Ubiquity leans into fiber’s flexibility for open access deployments

Ubiquity, one of a growing cohort of open access network providers in the U.S., looks to maximize the flexibility of fiber while expanding its footprint across five states.

The company last week announced it launched open access networks across Carlsbad, California and Mesa, Arizona, building upon its existing footprint in southern California and Texas’ Dallas-Fort Worth and Austin metro areas.

But it’s also heading farther east, unveiling a brand-new market of Omaha, Nebraska (including Council Bluffs, Iowa, which is right across the state border).

Greg Dial, Ubiquity’s managing director and chief revenue officer, said Ubiquity typically focuses its builds in “high-growth suburban areas,” especially in areas “where there isn’t fiber.”

Dial said in an interview with Fierce,“In the center of Omaha, you have some fiber providers, but if you look at the periphery of Omaha, almost as a general rule it’s 0% fiber, right?” 

Founded in 2019, Ubiquity considers three criteria when choosing expansion markets; the percentage of fiber in the market, the relative density between homes and the overall size of a market, “to figure out what we’re comfortable in building.”

“Everything we’re doing is 100% through private funding. None of this is public money,” said Dial, adding the company hasn’t asked cities it’s working with for money or leveraged any government programs, “not to say we wouldn’t do that in the future.”

Another key component of Ubiquity’s deployments is “build[ing] a lot of relationships with the cities themselves.”

“Being upfront about…we’re here to invest private money to build the network,” he said. “It’s super important we build these relationships because the cities are essentially doing the permitting [and public rights-of-way].”

Combo of lit and dark fiber

As to the technical side of deployment, all of Ubiquity’s networks offer tenants either a connection to dark fiber or lit fiber. Mesa will be the first market in which Ubiquity will simultaneously deploy lit and dark fiber to serve residents and businesses.

The choice between the two fiber options is really up to the provider, Dial went on to say.

Smaller ISPs, for instance, “tend to prefer a more kind of a curated model or more of a direct network build model, where we would build all of the active electronics.”

“And essentially, we have what we call demarcations,” he said. “And on those demarcations, we say ‘look, we will do everything in a lit scenario up to the side of the home.’ And then you go and sell that customer, that customer is owned by you.”

Some providers – perhaps a larger or regional player – may opt to take a dark fiber network and “light it themselves,” depending on the resources they have available.

“They may already have a network team that’s in the area, and it’s easier for them to extend their network by using our fiber and they may already have network gear…installers, things like that,” said Dial. Whereas a smaller ISP could take the network Ubiquity built and “just provide the router at the end and manage that customer.”

“It really just depends on how much or as little they want to do on the network build side,” he added.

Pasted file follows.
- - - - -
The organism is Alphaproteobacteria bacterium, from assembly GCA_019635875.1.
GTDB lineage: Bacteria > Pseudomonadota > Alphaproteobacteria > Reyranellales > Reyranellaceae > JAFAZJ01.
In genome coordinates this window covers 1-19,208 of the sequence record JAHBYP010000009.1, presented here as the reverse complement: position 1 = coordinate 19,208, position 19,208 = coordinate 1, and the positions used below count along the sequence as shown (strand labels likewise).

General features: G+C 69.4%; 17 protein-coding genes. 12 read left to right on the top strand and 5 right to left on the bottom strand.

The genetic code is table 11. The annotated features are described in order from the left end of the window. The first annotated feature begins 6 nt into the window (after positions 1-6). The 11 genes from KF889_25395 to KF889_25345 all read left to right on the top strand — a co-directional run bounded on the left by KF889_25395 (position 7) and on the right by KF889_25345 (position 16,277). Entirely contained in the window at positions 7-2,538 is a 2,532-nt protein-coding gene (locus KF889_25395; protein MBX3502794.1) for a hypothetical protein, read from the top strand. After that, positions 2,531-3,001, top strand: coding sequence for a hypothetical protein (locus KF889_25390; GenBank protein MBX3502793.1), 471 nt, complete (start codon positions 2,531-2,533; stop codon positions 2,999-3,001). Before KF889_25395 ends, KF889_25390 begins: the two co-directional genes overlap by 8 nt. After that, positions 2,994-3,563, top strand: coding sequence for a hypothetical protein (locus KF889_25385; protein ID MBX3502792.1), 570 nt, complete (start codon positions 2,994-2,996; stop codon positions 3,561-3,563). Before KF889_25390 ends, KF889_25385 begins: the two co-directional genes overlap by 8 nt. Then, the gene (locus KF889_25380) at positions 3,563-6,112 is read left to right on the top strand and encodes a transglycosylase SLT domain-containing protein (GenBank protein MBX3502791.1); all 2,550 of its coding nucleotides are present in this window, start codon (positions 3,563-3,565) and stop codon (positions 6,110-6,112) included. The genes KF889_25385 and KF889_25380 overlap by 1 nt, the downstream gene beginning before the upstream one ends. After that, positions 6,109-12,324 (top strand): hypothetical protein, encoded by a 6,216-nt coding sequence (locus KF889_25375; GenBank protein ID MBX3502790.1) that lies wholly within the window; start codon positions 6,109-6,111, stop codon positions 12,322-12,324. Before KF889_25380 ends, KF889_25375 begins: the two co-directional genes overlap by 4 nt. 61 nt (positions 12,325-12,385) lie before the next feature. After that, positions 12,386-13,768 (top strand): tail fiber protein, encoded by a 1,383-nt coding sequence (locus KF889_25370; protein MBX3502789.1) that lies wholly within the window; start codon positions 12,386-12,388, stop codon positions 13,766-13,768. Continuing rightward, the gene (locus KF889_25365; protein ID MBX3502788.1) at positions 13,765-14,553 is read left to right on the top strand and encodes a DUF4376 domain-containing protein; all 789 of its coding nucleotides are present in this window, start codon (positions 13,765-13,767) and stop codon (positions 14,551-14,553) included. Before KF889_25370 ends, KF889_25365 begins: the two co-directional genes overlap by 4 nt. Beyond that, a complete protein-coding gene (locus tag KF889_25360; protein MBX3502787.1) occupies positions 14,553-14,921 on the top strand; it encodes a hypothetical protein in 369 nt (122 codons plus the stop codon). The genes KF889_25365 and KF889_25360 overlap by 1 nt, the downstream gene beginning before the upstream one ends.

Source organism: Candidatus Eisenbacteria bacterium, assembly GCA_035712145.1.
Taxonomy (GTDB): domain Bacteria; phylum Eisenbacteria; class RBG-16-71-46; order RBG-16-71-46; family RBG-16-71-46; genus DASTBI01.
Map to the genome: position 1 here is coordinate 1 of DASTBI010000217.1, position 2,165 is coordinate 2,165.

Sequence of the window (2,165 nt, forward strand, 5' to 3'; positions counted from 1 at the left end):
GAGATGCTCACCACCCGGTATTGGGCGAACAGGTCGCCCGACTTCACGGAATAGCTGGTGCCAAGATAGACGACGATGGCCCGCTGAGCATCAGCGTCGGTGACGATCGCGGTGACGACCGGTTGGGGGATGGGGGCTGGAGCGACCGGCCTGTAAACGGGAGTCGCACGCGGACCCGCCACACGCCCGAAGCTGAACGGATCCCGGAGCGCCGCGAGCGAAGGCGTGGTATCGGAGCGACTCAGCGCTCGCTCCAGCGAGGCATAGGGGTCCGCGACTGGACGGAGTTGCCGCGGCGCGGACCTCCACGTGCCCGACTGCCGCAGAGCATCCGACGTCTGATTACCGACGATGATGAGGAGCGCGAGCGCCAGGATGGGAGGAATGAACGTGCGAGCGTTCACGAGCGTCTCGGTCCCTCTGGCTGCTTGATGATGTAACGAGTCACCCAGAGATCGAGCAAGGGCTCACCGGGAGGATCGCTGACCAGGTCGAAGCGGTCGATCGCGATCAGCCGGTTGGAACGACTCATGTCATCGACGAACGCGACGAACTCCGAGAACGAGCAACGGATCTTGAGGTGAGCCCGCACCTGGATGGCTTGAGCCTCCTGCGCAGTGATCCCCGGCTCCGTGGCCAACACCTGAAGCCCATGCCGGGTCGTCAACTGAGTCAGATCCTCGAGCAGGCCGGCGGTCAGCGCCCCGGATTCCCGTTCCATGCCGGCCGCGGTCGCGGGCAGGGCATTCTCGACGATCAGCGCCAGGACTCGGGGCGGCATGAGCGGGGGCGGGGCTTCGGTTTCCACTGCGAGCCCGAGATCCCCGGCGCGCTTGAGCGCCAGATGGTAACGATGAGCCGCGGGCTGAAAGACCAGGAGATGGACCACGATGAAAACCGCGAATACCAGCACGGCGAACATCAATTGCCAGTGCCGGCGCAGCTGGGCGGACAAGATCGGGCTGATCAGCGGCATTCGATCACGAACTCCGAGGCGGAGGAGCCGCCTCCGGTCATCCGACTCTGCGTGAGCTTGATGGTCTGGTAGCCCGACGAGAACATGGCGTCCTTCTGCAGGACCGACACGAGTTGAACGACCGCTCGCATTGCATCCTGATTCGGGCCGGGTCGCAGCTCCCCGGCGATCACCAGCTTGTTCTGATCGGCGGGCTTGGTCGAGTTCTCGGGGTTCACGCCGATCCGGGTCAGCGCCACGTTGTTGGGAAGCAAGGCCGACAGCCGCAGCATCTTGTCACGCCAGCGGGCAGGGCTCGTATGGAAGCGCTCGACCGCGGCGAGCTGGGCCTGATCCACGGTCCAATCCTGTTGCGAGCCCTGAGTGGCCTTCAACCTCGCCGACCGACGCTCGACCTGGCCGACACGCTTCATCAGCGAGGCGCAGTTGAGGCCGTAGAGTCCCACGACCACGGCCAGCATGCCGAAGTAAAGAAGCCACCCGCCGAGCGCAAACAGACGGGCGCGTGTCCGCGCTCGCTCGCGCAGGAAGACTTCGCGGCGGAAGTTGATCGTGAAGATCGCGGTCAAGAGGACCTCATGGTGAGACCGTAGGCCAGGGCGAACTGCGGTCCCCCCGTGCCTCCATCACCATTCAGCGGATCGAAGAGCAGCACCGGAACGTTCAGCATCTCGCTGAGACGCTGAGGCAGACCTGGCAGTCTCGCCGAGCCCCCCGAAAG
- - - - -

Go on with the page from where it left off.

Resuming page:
Ubiquity has a mixture of tenants leasing its fiber and is also undergoing trials with “some larger Tier One providers.” The two main tenants the company’s been public about are Ting Internet and FiberFirst, the latter poised to become the anchor tenant in Omaha.

Co-opetition, not competition

Dial noted there’s “a lot of momentum” in open access networking, as some larger operators are finding it more efficient to use third parties for buildouts.

Having said that, he doesn’t consider other open access providers as competition, given they “don’t overbuild each other.” Rather, it’s a competition between fiber and legacy technology like DSL and cable.

“I personally root for open access providers, because if we’re not overlapping with them, while our model is different, we’re doing what I would consider a larger scale,” Dial said.

He added Ubiquity is focused on working with “a particular set of partners” rather than have a “software-based type solution where we have many types of software-integrated ISPs.”

“I would say this is more ‘co-opetition’ if you will, where I always root for people that have similar business models, as long as we don’t overlap.”

Asked why he thinks it’s taken more time for open access networks to take off in the U.S. as opposed to other countries, Dial pointed to land mass as one obstacle.

“The amount of capital it takes to cover companies in Western or Eastern Europe is a lot less than what it would take to cover land areas in the U.S,” he said.

Also, the U.S. has “very strong incumbent players,” as opposed to say Europe where there might be “one or two major players” in a market.

The open access model is hardly a novel development in the U.S. In the tower space, for instance, “25 years ago everybody did build their own towers…it’s kind of weird to say that people didn’t use common towers back then,” said Dial.

Further, building open access networks can be a little more expensive than traditional buildouts. But he said the U.S. has had a “fair amount of capital funding” available for these networks.

“Frankly, now I think you have the need, right? The market is now understanding the difference between some of these legacy copper, cable-based networks and fiber and you know, what the real differences in performance are,” Dial added.